The Survivor Benefit Plan ("SBP"), Reserve Component Survivor Benefit Plan ("RC-SBP"), and Retired Serviceman's Family Protection Plan ("RSFPP") provide military servicemembers with the opportunity to purchase an annuity that pays a defined benefit to certain eligible beneficiaries upon the death of the servicemember. The annuity pays a percentage of the servicemember's retirement pay on a monthly basis for the lifetime of the beneficiary.
Upon death, the servicemember's right to receive military retirement pay terminates. The annuity is a form of insurance that provides coverage in the event that the servicemember predeceases the beneficiary. This coverage can provide an eligible beneficiary with up to 55% of the servicemember's monthly military retirement pay.
Although there is no cost associated with SBP during active duty service, SBP coverage comes at a premium after retirement. SBP coverage for a retirement pay annuity can cost as much as 6.5% of the servicember's gross retired pay. Fortunately, the SBP premium is deducted from retirement pay on a pre-tax basis. In other words, the servicemember is not taxed on the portion of his or her income used to pay the SBP premium.
Once a beneficiary starts receiving SBP annuity payments, the payments are adjusted each year based on the Consumer Price Index. This is known as a Cost of Living Adjustment or "COLA." According to the Defense Finance and Accounting Service, to "earn an even return on your investment, your beneficiary typically must receive payment for seven months for every five years you pay SBP premiums."
Subject to certain exceptions, the servicemember must elect SBP coverage at the time of retirement. This is done using DD Form 2656, Data for Payment of Retired Personnel, which includes the SBP election. Although the servicemember's SBP election is frequently irrevocable, there are circumstances where a servicemember can change his or her SBP election.
If you are a military servicemember going through a divorce, chances are that your former spouse will demand a share of your military retirement. And, chances are the former spouse will also demand that you make an SBP election with the former spouse as the exclusive beneficiary.
During the divorce, the spouse should consult a military divorce attorney to understand whether the Survivor Benefit Plan is the best means to insure the spouse's interest in the service member's military retirement. For example, many attorneys that practice military divorce will automatically demand that the servicemember elect to use the Survivor Benefit Plan ("SBP") to secure the spouse's interest in the military retirement.
In some cases, the attorney will demand SBP coverage even when it makes absolutely no sense. Absent a reimbursement mechanism, the cost of SBP coverage is necessarily shared on a pro-rata basis between the servicemember and former spouse. This is because the former spouse only has a right to receive a share of the servicemember's disposable retired pay. See 10 U.S.C. § 1408. And, many supposed military divorce attorneys do not even know that a former spouse who remarries before she reaches age of 55 is not an eligible beneficiary under the Survivor Benefit Plan. See 10 U.S.C. § 1450(b)(2). In other words, a former spouse with plans to remarry may end up financing an insurance policy that will never pay her a dime.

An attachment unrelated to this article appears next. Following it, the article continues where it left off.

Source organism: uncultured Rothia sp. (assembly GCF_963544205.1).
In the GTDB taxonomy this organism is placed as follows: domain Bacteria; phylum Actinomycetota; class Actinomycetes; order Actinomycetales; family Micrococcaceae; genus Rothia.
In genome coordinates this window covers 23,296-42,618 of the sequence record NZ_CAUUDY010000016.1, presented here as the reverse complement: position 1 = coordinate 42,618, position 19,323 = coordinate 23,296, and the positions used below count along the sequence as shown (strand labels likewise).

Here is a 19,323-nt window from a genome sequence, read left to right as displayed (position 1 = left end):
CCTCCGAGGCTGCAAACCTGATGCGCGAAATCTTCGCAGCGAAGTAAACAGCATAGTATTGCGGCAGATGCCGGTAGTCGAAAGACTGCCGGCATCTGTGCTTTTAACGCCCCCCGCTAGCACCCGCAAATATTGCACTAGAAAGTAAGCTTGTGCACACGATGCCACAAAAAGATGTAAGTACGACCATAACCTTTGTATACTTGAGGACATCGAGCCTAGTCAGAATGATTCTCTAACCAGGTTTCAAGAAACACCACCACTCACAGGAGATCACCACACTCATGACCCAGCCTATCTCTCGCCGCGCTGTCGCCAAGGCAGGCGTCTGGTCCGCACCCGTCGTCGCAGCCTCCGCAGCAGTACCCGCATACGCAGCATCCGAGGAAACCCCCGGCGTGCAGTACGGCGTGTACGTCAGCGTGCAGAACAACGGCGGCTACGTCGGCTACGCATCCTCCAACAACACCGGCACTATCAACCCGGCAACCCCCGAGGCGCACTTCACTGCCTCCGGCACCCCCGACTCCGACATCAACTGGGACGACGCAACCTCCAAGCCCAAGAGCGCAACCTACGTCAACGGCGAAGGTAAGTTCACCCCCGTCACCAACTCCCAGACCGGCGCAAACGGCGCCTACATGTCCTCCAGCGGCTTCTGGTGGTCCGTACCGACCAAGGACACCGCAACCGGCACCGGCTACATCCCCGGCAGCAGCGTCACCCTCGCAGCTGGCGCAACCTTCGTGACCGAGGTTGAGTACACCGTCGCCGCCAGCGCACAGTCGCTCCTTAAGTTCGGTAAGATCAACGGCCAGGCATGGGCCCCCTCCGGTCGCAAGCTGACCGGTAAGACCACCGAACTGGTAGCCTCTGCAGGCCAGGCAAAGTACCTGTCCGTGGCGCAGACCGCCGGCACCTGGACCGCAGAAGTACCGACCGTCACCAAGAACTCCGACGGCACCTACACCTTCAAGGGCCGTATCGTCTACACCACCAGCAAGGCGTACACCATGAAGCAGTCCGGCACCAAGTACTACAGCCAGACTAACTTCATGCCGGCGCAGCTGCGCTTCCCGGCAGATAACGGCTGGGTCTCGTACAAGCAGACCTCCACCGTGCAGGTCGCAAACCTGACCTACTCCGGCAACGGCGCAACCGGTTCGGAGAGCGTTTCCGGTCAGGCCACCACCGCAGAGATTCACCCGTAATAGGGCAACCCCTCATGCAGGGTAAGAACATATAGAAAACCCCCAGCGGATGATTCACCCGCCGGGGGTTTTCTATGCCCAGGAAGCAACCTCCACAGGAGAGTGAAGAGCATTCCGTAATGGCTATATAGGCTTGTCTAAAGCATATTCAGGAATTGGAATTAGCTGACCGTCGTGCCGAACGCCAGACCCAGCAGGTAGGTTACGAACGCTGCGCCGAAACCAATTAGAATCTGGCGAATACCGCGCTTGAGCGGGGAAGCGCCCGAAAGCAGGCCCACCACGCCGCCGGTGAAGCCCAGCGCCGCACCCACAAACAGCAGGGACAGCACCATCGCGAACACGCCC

Inexperienced attorneys will pound the table demanding this expensive insurance, the benefit of which may ironically go to the servicemember's new spouse if the former spouse remarries. How many clients would be excited to buy insurance only to find that they will receive no benefit if they remarry? A competent military divorce attorney should ask the spouse whether he or she is likely to remarry or has plans to remarry (some spouse's have already selected their new partner before the divorce is even finalized). If the spouse has plans to remarry, then a life insurance policy is probably a much better option than SBP coverage.
If you are a former spouse and the court orders that the servicemember insure your interest in the retirement using SBP, make sure that you file the appropriate forms with DFAS to make a deemed SBP election. An experienced military divorce attorney representing a servicemember's spouse will always advise the spouse to file the SBP Request for Deemed Election with DFAS. Do not trust the servicemember to do this. If the former spouse does not make this election within one year of the date of the court order dividing the military retirement, the right to SBP coverage may be forever waived.